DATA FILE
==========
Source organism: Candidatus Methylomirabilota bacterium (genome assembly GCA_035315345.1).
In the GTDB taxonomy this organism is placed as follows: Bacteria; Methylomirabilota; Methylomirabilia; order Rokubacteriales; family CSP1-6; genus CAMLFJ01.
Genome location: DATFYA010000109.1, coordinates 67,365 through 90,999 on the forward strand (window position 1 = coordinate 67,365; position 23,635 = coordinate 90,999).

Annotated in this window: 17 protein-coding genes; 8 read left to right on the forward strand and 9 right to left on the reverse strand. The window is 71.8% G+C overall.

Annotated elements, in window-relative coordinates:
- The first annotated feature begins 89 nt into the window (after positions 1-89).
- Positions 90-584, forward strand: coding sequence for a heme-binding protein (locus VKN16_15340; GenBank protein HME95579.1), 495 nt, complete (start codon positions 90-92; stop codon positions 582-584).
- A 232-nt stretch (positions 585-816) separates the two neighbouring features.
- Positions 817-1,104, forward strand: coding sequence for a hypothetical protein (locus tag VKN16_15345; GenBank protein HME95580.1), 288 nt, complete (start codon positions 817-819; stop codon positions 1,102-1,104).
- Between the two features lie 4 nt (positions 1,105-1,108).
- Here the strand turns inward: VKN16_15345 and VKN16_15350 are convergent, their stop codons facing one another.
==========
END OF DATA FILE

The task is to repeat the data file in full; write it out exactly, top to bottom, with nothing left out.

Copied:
Source organism: Candidatus Methylomirabilota bacterium (genome assembly GCA_035315345.1).
In the GTDB taxonomy this organism is placed as follows: Bacteria; Methylomirabilota; Methylomirabilia; order Rokubacteriales; family CSP1-6; genus CAMLFJ01.
Genome location: DATFYA010000109.1, coordinates 67,365 through 90,999 on the forward strand (window position 1 = coordinate 67,365; position 23,635 = coordinate 90,999).

Annotated in this window: 17 protein-coding genes; 8 read left to right on the forward strand and 9 right to left on the reverse strand. The window is 71.8% G+C overall.

Annotated elements, in window-relative coordinates:
- The first annotated feature begins 89 nt into the window (after positions 1-89).
- Positions 90-584, forward strand: coding sequence for a heme-binding protein (locus VKN16_15340; GenBank protein HME95579.1), 495 nt, complete (start codon positions 90-92; stop codon positions 582-584).
- A 232-nt stretch (positions 585-816) separates the two neighbouring features.
- Positions 817-1,104, forward strand: coding sequence for a hypothetical protein (locus tag VKN16_15345; GenBank protein HME95580.1), 288 nt, complete (start codon positions 817-819; stop codon positions 1,102-1,104).
- Between the two features lie 4 nt (positions 1,105-1,108).
- Here the strand turns inward: VKN16_15345 and VKN16_15350 are convergent, their stop codons facing one another.